After reading the classic finance book "The Intelligent Investor" a few years ago, Ryan, who asked that his last name be withheld to protect his privacy, became interested in learning more about how to use the stock market to build wealth.
Naturally, the now-24-year-old turned to the internet to continue his financial education. He says online forums like the now-infamous r/WallStreetBets (WSB) subreddit taught him more about money and investing than any book.
So when some WSB users began making a convincing case to buy GameStop stock at the tail end of 2020, Ryan's curiosity was piqued. The Detroit resident has a decent-paying day job and invests responsibly in mutual funds via his 401(k). But because he works from home and tries to adhere to social distancing rules, he also has some discretionary money to spend month to month, and has been dabbling in day trading via his Charles Schwab brokerage account. The thought of earning potentially thousands of dollars on a single stock was appealing.
"I make [around] $80,000 per year, and I thought I realistically could make $25,000 off of this, from the numbers I was looking at," Ryan says of his reasoning for buying. "The information that was provided to me made a lot of sense."
He bought 30 shares of GameStop stock in December. At that point, they were worth just over $17 per share. As the stock began to take off at the end of January, Ryan bought 19 more at just under $39 per share, bringing his total investment to $1,200. When GameStop closed at $225 per share Monday, it was worth just north of $11,000.
Ryan was pleased as his investment grew throughout January, and then shocked as worldwide attention over the past few weeks sent it sky-rocketing. But as investment platforms like Robinhood began halting trading of GameStop and other stocks last week, his joy transformed into anger over what he considered Wall Street not playing by its own rules once it started losing money to the little guy.
Like many others on WSB, Ryan became less concerned with making money at that point, and more interested in sticking it to hedge funds that had planned to short the stock. As of Monday afternoon, he was still holding his shares out of principle despite the dip in prices from the previous week.
"I want to make money out of this," Ryan says. "I didn't buy out of spite." But as last week's actions unfolded, he says he's now "on board" with "bleeding" the hedge funds, a popular sentiment among WSB.
Importantly, the money Ryan invested won't make or break his bank account. He'd prefer to get a return on his investment — but he can afford to lose it. Plus, he believes there is still more money to be made, given GameStop's current short rate. And Ryan's far from alone. WSB is still betting that holding GME will pay off.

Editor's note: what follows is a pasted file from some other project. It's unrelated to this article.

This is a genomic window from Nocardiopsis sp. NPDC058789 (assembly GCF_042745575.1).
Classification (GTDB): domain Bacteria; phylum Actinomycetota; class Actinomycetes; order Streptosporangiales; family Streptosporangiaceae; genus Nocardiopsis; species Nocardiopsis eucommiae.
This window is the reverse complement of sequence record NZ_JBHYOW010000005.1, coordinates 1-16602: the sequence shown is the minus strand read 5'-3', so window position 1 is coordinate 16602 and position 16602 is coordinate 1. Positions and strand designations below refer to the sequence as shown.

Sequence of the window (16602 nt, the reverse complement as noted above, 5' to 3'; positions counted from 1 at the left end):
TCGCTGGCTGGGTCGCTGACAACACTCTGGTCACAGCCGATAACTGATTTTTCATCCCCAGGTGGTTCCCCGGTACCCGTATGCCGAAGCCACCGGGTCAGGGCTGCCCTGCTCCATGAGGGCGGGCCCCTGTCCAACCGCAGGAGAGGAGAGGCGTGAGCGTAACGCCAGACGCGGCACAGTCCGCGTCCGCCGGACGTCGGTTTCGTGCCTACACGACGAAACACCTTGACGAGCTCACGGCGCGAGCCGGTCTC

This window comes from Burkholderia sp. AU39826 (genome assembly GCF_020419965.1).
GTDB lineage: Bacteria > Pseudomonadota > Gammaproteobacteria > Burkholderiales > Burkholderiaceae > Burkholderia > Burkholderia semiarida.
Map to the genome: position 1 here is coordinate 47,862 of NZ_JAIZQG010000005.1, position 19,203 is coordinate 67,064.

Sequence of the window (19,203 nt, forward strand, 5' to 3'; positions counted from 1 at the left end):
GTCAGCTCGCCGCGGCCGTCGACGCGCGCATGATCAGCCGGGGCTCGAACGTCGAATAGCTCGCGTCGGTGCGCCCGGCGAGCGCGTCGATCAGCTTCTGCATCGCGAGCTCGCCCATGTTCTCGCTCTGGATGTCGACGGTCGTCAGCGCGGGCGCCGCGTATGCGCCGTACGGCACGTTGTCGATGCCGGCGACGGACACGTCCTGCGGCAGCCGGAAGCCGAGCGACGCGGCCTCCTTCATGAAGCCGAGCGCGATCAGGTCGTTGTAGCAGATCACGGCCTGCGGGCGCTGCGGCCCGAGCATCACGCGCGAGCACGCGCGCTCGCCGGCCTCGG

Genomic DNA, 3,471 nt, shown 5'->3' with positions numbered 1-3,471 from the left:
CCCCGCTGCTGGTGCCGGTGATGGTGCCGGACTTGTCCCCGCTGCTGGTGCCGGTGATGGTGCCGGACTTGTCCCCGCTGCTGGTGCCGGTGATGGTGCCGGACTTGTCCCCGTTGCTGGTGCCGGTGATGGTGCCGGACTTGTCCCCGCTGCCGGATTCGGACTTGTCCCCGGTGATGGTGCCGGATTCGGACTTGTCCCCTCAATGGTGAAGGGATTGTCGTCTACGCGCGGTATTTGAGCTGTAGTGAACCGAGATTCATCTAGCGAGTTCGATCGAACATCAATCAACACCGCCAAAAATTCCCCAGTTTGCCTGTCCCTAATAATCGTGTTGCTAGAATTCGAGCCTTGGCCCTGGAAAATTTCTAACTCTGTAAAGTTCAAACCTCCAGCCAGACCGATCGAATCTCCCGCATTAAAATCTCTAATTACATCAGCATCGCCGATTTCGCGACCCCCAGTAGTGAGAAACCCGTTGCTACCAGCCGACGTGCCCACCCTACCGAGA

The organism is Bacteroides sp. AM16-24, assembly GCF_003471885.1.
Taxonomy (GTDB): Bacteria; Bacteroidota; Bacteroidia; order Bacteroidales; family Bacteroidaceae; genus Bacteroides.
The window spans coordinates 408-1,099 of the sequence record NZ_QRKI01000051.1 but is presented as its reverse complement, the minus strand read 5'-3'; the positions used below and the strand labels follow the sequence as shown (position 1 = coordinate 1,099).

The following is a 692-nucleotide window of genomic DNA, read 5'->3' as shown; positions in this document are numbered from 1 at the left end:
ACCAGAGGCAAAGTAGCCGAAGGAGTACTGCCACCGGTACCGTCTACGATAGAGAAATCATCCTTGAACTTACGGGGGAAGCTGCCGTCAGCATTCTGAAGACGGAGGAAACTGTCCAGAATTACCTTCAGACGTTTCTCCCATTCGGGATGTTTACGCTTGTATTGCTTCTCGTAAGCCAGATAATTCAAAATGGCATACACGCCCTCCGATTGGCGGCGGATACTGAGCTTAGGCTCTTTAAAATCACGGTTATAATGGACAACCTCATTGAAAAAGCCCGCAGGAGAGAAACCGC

"It doesn't worry me," he says of potentially losing his investment if the stock tanks. "The idea that some of these big banks, these hedge funds, are burning right now, I'd rather see that happen. It's time for the common person to be on the same level as these hedge funds."
While Ryan is taking calculated risks, experts warn that the situation is becoming dangerous for many individual investors who may see the headlines and, incorrectly believing that the situation is simply a David vs. Goliath story, jump head-first into the hype without doing their research.
There has been some speculation that the trading frenzy surrounding GameStop and other stocks is turning into a "pump and dump" scheme. Typically, this occurs when scammers buy cheap shares of a company before boosting its stock price by sharing positive, but fake, information. The fraudsters then encourage others to get in on the "rocket ship," before selling their own shares at a high point and watching the price fall back to earth.
But GameStop isn't a classic pump-and-dump; there are real reasons many Redditors and other institutional investors bought shares of the stock and, in some cases, plan to keep holding. Still, non-professional investors without a lot of money to spare could lose out if they buy now.
"This is tremendously dangerous for retail traders who haven't traded before," James Royal, senior investing reporter at Bankrate, previously told CNBC Make It. "The stock can drop precipitously in a matter of seconds or minutes. If you have no experience dealing with that kind of thing, you will lose your money very, very quickly."
Ryan, for his part, isn't worried about losing out.
"I'm confident in my ability to pull out when I need to," he says.
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